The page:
Sunday, October 4, 2009
Chanterelle's Roger Dagorn to Head to Porter House
I was greatly disheartened to hear that Chanterelle, the landmark restaurant in Tribeca, which closed recently for renovations, would not be reopening this fall as previously announced. I had been invited in June to a sort of farewell party on the restaurant's last day of business before temporarily closing. I was busy that night and had to pass on the invitation. At the time I thought it was no big deal; I would make a point of attending the reopening in the fall. Now, I deeply regret the decision.
I liked Chanterelle for many reasons. It was dignified and elegant, but not stuffy. It had standards, but not pretension. It's treated diners well. And, or course, David Waltuck is a great chef, and not the sort to go in for multiple restaurants and celebrity nonsense. But most of all, I appreciated Roger Dagorn, Chanterelle's sommelier. He was, and is, among the most informed and tasteful wine men in the city, and one of a delicate politeness rarely seen in our country and current century. At a 2007 dinner, he served me what may be the finest rose I've ever had, a Mantinia Tselepos 2004, made from the Moschofilero grape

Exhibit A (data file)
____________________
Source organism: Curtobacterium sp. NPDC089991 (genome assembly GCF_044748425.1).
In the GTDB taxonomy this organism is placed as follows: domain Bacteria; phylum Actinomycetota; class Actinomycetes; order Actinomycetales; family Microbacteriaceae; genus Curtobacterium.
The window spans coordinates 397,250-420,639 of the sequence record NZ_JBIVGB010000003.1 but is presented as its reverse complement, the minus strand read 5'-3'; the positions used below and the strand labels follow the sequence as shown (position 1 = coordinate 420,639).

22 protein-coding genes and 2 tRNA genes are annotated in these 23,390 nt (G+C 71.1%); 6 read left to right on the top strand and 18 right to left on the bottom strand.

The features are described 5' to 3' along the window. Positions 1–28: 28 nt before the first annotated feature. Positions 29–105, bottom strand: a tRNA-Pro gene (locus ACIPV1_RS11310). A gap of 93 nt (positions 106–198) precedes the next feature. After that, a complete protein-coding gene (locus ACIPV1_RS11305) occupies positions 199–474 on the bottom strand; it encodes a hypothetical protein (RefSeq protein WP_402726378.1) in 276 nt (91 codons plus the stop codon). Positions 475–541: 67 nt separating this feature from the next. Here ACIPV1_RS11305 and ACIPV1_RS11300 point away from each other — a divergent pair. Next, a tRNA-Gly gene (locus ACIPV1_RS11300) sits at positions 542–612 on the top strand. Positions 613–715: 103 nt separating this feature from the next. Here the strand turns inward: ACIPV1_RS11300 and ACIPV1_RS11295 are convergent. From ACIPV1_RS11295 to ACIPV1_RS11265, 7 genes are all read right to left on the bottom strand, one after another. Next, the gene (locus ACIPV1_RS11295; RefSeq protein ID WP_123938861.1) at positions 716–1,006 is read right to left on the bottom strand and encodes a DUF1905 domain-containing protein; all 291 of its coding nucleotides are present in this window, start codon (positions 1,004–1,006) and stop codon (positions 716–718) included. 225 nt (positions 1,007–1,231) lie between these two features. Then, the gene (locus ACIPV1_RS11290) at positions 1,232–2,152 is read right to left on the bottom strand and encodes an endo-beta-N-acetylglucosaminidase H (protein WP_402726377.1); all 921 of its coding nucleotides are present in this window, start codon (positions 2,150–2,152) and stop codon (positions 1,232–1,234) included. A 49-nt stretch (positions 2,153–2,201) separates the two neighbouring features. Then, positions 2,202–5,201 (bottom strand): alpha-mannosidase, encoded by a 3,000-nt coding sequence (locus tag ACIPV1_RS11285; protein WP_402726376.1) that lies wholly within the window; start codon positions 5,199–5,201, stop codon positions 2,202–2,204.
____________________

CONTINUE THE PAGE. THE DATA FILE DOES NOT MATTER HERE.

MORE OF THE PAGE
In an era when sommeliers flit from post to post, Dagorn stayed put at Chanterelle for 16 years, allowing diners there to enjoy a certain consistency in their experiences there. He was a trailblazer in his quiet way. He stocked his cellar with small, artisanal producers in the early '90s, long before that practice became common. And he cultivated fine sake as a dinner accompaniment early on. Starting in 1999, he began putting together annual sake dinners at Chanterelle. Earlier this year, he was awarded the prestigious title of Sake Samurai in an elaborate ceremony held in Japan. He is also one of only 160-plus individuals worldwide to be designated a Master Sommelier,
New York won't be robbed of Dagorn for long. He told me he has taken the position of Beverage Director at the Porter House in the Time-Warner Building. Chanterelle had around 5,000 bottles in the cellar; Porter House has 500. I see room for growth in Columbus Circle.